Living in the Netherlands means you’ll eventually take on Dutch habits. Here are five simple ways to adjust to Dutch life.
Talk Like the Dutch
Muttering goedemorgen at your Dutch colleagues is a good start, although given the throat wrenching ‘g’ sound it may be safer to start with a simple dag.
Waving your hand next to your ear (comparable to Queen Elizabeth’s royal wave) and excitedly uttering lekker will get you through lunch (and any other food related appointment).
To close out the day, wave and say tot morgen to anyone you pass on your way out.
Travel Like the Dutch
When in the Netherlands one shall ride on two wheels. Get yourself a fiets (a bike) to step significantly closer to top level inburgering. Getting that bike stolen puts you yet another step closer.
Eat Like the Dutch
You may never have seen a frikandel, a bitterbal or a kipcorn before but it won’t be long before one of the three is placed before you. These are examples of Dutch snacks and really adapting involves sampling them. Don’t ask what they are made from.
You will also notice that the Dutch have a staple diet of potato (sometimes in the form of stamppot), veggies and some kind of meat. Go with it.
Pea soup, rookworst, stroopwafels, drop, raw herring, nasi or bami goreng, oliebollen: all things you should try at least once if you truly want to adapt. I confess I have skipped the raw herring. For more reasons than I can share here.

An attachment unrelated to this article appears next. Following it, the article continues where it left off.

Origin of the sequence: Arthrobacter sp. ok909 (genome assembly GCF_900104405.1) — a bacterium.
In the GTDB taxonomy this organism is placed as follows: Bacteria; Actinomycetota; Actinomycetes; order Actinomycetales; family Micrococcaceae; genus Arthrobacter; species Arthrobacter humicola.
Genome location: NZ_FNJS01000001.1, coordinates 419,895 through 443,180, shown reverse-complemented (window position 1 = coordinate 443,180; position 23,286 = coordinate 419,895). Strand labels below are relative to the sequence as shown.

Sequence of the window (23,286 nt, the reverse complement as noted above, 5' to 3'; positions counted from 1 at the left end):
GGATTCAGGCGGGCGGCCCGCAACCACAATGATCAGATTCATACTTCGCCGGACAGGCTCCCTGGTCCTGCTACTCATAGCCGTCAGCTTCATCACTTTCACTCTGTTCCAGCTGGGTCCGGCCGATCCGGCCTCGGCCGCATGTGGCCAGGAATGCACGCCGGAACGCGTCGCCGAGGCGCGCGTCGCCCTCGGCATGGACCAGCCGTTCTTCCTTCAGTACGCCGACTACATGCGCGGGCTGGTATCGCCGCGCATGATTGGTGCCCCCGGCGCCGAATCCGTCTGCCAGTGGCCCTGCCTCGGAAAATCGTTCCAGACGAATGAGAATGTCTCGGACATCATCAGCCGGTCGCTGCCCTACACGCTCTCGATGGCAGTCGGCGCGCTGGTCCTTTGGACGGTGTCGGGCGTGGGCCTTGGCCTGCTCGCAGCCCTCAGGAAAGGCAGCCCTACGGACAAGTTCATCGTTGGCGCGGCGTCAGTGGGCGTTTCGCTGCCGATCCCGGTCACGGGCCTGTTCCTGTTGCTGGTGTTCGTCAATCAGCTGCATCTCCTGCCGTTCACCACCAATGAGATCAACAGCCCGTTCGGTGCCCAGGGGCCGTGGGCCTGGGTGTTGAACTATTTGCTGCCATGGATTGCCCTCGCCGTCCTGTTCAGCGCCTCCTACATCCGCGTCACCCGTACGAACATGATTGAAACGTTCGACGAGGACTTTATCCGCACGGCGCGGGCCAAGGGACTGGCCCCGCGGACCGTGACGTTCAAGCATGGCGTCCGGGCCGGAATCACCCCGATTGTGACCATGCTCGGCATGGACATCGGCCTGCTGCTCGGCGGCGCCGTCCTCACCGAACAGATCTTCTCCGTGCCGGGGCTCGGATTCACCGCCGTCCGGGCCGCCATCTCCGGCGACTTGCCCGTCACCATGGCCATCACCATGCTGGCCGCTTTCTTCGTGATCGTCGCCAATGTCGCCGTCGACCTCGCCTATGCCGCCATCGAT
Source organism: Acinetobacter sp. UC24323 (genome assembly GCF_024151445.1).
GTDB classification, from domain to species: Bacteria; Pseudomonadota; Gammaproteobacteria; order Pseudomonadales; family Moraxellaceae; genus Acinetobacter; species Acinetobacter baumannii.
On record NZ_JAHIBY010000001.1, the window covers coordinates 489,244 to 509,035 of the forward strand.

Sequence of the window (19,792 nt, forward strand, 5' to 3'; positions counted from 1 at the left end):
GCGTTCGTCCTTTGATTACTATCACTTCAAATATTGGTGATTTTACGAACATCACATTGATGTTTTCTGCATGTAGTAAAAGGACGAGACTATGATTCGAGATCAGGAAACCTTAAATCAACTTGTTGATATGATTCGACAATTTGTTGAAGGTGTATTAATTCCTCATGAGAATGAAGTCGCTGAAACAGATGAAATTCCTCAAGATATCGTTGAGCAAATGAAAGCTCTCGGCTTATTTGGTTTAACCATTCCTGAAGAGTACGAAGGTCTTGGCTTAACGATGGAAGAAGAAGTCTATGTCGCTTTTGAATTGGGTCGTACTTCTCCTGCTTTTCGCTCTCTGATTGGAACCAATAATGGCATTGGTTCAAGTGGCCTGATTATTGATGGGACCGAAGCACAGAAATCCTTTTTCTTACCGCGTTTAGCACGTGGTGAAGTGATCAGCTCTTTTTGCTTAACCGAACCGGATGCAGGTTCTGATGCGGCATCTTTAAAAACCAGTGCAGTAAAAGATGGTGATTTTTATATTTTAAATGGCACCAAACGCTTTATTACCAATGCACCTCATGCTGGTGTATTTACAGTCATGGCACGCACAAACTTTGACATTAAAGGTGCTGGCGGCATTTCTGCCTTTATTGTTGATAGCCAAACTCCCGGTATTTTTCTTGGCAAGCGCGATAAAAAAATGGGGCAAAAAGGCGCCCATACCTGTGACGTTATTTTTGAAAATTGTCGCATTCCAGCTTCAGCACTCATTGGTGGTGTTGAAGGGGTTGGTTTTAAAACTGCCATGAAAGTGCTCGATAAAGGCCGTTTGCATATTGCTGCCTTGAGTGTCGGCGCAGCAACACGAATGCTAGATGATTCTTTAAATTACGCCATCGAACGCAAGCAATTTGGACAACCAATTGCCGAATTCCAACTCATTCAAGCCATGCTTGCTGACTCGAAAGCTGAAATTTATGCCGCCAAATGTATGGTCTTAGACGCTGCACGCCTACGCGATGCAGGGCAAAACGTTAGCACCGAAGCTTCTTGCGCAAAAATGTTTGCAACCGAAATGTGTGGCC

Weather it Like the Dutch
If you really want to get to grips with Dutch living then you need to become a bit of a weather buff. The Dutch love to talk about the weather (very similar to the Brits). It’s the koning topic of small talk.
I do actually know someone who talks of little else, but that’s thankfully not typical.
In the Netherlands you can witness every possible weather in one day so you have enough fodder to keep the conversation alive with any and every Dutch person you should happen upon.
Be Gezellig Like the Dutch
The Dutch like gezellig. They are good at gezellig; so good there isn’t really a way of translating it. It’s a feeling. It’s kind of cosy, but then warmer and cuddlier than that. Gezellig is as Dutch as it gets.
Note that there are Dutch people who wouldn’t know gezellig if it marched up to them and punched them in the neus. These people are strictly ongezellig. Don’t be like them. Don’t spend your time with these characters – look for the gezellig people and learn from them.
These are the people who know exactly how to spend a sunny day: gezellig on a terrace with friends and beverages.
These are the people who know that winter evenings are made gezellig by adding friends and candles.
These are the people who serve you coffee and cake when you visit for a gezellig chat.
Be that person.